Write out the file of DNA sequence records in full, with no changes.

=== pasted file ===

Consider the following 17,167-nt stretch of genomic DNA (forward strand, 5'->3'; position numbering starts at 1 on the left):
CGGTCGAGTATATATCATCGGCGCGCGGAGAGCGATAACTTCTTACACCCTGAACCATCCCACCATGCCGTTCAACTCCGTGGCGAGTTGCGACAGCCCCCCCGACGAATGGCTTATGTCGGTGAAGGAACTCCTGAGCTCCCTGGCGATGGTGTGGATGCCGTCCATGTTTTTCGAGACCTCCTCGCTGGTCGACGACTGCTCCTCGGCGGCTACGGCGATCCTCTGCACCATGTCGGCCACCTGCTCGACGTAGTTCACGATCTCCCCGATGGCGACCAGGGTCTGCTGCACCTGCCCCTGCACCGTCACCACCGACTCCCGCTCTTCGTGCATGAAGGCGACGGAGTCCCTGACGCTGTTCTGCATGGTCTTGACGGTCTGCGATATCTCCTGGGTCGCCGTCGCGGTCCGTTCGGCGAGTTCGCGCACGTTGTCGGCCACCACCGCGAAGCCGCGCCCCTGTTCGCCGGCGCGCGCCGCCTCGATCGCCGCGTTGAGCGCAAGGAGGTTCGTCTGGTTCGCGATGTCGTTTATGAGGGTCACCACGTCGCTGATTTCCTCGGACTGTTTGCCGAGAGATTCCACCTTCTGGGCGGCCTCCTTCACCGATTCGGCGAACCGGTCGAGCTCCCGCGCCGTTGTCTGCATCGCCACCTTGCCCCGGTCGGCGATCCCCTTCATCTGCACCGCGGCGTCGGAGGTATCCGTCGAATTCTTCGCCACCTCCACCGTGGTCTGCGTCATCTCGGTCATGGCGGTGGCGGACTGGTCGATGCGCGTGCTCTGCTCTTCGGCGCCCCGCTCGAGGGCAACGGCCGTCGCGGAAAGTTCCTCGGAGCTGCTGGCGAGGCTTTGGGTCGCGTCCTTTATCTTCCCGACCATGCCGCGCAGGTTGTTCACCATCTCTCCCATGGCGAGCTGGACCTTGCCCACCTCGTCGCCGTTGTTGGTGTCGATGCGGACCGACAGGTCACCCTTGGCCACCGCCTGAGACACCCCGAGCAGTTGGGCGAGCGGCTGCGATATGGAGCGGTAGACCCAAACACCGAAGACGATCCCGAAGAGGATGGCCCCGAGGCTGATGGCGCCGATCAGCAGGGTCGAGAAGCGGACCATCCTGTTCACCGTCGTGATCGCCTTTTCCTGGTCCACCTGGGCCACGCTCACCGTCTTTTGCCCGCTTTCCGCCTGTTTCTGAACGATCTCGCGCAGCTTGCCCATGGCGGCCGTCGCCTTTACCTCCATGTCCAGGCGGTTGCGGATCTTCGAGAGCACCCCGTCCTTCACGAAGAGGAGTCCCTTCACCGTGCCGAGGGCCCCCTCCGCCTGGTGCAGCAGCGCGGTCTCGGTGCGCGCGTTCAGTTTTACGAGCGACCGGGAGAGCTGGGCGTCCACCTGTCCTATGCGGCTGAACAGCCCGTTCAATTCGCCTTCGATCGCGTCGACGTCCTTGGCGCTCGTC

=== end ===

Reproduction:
Consider the following 17,167-nt stretch of genomic DNA (forward strand, 5'->3'; position numbering starts at 1 on the left):
CGGTCGAGTATATATCATCGGCGCGCGGAGAGCGATAACTTCTTACACCCTGAACCATCCCACCATGCCGTTCAACTCCGTGGCGAGTTGCGACAGCCCCCCCGACGAATGGCTTATGTCGGTGAAGGAACTCCTGAGCTCCCTGGCGATGGTGTGGATGCCGTCCATGTTTTTCGAGACCTCCTCGCTGGTCGACGACTGCTCCTCGGCGGCTACGGCGATCCTCTGCACCATGTCGGCCACCTGCTCGACGTAGTTCACGATCTCCCCGATGGCGACCAGGGTCTGCTGCACCTGCCCCTGCACCGTCACCACCGACTCCCGCTCTTCGTGCATGAAGGCGACGGAGTCCCTGACGCTGTTCTGCATGGTCTTGACGGTCTGCGATATCTCCTGGGTCGCCGTCGCGGTCCGTTCGGCGAGTTCGCGCACGTTGTCGGCCACCACCGCGAAGCCGCGCCCCTGTTCGCCGGCGCGCGCCGCCTCGATCGCCGCGTTGAGCGCAAGGAGGTTCGTCTGGTTCGCGATGTCGTTTATGAGGGTCACCACGTCGCTGATTTCCTCGGACTGTTTGCCGAGAGATTCCACCTTCTGGGCGGCCTCCTTCACCGATTCGGCGAACCGGTCGAGCTCCCGCGCCGTTGTCTGCATCGCCACCTTGCCCCGGTCGGCGATCCCCTTCATCTGCACCGCGGCGTCGGAGGTATCCGTCGAATTCTTCGCCACCTCCACCGTGGTCTGCGTCATCTCGGTCATGGCGGTGGCGGACTGGTCGATGCGCGTGCTCTGCTCTTCGGCGCCCCGCTCGAGGGCAACGGCCGTCGCGGAAAGTTCCTCGGAGCTGCTGGCGAGGCTTTGGGTCGCGTCCTTTATCTTCCCGACCATGCCGCGCAGGTTGTTCACCATCTCTCCCATGGCGAGCTGGACCTTGCCCACCTCGTCGCCGTTGTTGGTGTCGATGCGGACCGACAGGTCACCCTTGGCCACCGCCTGAGACACCCCGAGCAGTTGGGCGAGCGGCTGCGATATGGAGCGGTAGACCCAAACACCGAAGACGATCCCGAAGAGGATGGCCCCGAGGCTGATGGCGCCGATCAGCAGGGTCGAGAAGCGGACCATCCTGTTCACCGTCGTGATCGCCTTTTCCTGGTCCACCTGGGCCACGCTCACCGTCTTTTGCCCGCTTTCCGCCTGTTTCTGAACGATCTCGCGCAGCTTGCCCATGGCGGCCGTCGCCTTTACCTCCATGTCCAGGCGGTTGCGGATCTTCGAGAGCACCCCGTCCTTCACGAAGAGGAGTCCCTTCACCGTGCCGAGGGCCCCCTCCGCCTGGTGCAGCAGCGCGGTCTCGGTGCGCGCGTTCAGTTTTACGAGCGACCGGGAGAGCTGGGCGTCCACCTGTCCTATGCGGCTGAACAGCCCGTTCAATTCGCCTTCGATCGCGTCGACGTCCTTGGCGCTCGTC